Minnesota Frisbee Association: The Early Years
When national denim and jeans retailer County Seat hosted a Frisbee tournament at Parade Stadium in Minneapolis in the summer of 1975, little did they know that it would become the watershed event that would spark the creation of one of the most innovative, popular and successful flying disc clubs in the United States─the Minnesota Frisbee Association (MFA). Many flying disc organizations have come and gone over the decades, but the Mighty MFA has stood the test of time since that fateful day when the confluence of ideas and individuals set the primordial spin of the disc into motion. That chance meeting of flying disc enthusiasts led to regular gatherings every Wednesday evening at Thomas Beach on Lake Calhoun in Minneapolis, and it was there the idea of forming an “official” Minnesota Frisbee club was first entertained. By mid-summer, July 19, 1975 to be exact, that idea became a reality when a sign-up sheet was circulated among the players at Bossen Field in South Minneapolis who were competing in a distance and accuracy tournament sponsored by Vinya Rosé wine in conjunction with Wham-O manufacturing who supplied the brick red, custom-stamped, flat-top, FB1 fastbacks and gold-plated minis for the trophies.
Many local Frisbee players came together for those early sponsored tournaments and the Wednesday night jams, but the four “founding fathers” who successfully nurtured the idea of a local club into a reality were George “Gus” Otto, John “Two Finger” Grieg, Paul “PTflydisc” Thompson, and Lightnin’ Lyle Jensen, MFA members 001, 002, 003 and 004, respectively. One would be hard pressed to imagine a more diverse congress of characters than those four: a single-digit-body-fat physical specimen; a rock ‘n’ roll, over-the-road trucker; a world-traveled, Peace Corps volunteer; and an under-employed, substitute English teacher. Diversity notwithstanding, each of them shared a great love affair with the flight of the disc and that singular connection over the years brought many more “lovers of the disc” into the MFA tradition, a tradition built upon the pillars of education, promotion and competition by a team of relentless and innovative volunteers who personified the freedom of Frisbee flight with joy, imagination and fair play.
The Minnesota Frisbee Association has foundational roots going back to Wham-O’s International Frisbee Association(IFA) which in 1975 was, for all practical purposes, the only “sanctioning body” of the world-wide, flying disc community. Truth be known, when the MFA was officially recognized by the IFA as part of its affiliate program, the accompanying printed certificate read “Minnesota Frisbee Club.” One would have thought the word FRISBEE would have been changed to FLYING DISC, but instead ASSOCIATION was for some unknown reason changed to CLUB, which has been ignored ever since. However, in just a few short months the lawyers started enforcing “the word Frisbee is only to be used as a trademark- protected adjective” by adding the dreaded circle R [®] along with the generic noun DISC or FLYING DISC with greater consistency as the MFA ordered more custom hot-stamped “club logo” discs. Let the “nominative fair use” discussions begin! After all, in 1975 the MFA was an extremely early adopter of the “hey, let’s start a club” concept. Of course, there are few older flying disc clubs in the United States, but most flying disc historians would agree that the MFA is probably the oldest statewide (vs. local or city-based) Frisbee organization in the United States.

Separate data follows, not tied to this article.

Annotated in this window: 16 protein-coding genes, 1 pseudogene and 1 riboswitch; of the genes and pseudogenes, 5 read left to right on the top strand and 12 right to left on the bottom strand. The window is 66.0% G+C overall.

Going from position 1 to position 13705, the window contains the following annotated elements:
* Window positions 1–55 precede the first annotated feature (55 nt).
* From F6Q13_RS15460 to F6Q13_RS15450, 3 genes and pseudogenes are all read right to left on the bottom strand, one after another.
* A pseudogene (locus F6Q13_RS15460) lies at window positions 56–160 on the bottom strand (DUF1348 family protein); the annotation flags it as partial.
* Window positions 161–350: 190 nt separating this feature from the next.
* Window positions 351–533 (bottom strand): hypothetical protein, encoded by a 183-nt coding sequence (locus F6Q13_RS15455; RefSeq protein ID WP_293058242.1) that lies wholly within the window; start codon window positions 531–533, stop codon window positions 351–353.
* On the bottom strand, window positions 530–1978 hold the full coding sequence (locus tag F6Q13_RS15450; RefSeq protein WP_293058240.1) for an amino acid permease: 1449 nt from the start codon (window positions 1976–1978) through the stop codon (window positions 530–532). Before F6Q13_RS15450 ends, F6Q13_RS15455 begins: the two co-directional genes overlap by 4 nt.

The IFA promoted disc sports, oversaw national and world competitions (the MFA would run many IFA events under the legendary banner “Sky of 10,000 Frisbees” tournament), and ran the Proficiency Rating Program. The rating program ended with the dissolution of the IFA in 1983 when Wham-O was sold to Kransco. At that time there were a little over 100 World Class Frisbee Masters (WCFM), internationally; only three MFAers achieved this highest proficiency rating: “Little” Jon McLaughlin(007), Lightnin’ Lyle and the MFA’s first real mover and shaker Jim Challas(037).
By the fall of 1975, Minnesota native son Jim Challas returned home from palling around with reigning World Frisbee Champion Bruce Koger in Chicago and quietly exploded onto the Minnesota Frisbee scene. By December 1975, he and 15 other MFAers appeared as halftime entertainment for the 3rd Annual Pillsbury Holiday Classic, hosted by the University of Minnesota’s Golden Gopher men’s basketball team at the Met Sports Center in Bloomington, Minnesota, future site of IKEA furniture. Mountain Dew’s Mill City Flyers guts team [Grieg, Otto, Jensen, McLaughin, Wachholtz(005)] was on hand for a mid-court demo, a co-ed pairs throw and catch clinic ensued, and Challas and PTflydisc demonstrated 1975 “state-of-the-art” freestyle. The show finished with “team MFA” tossing discs into the appreciative crowd of some 10,000 college basketball fans.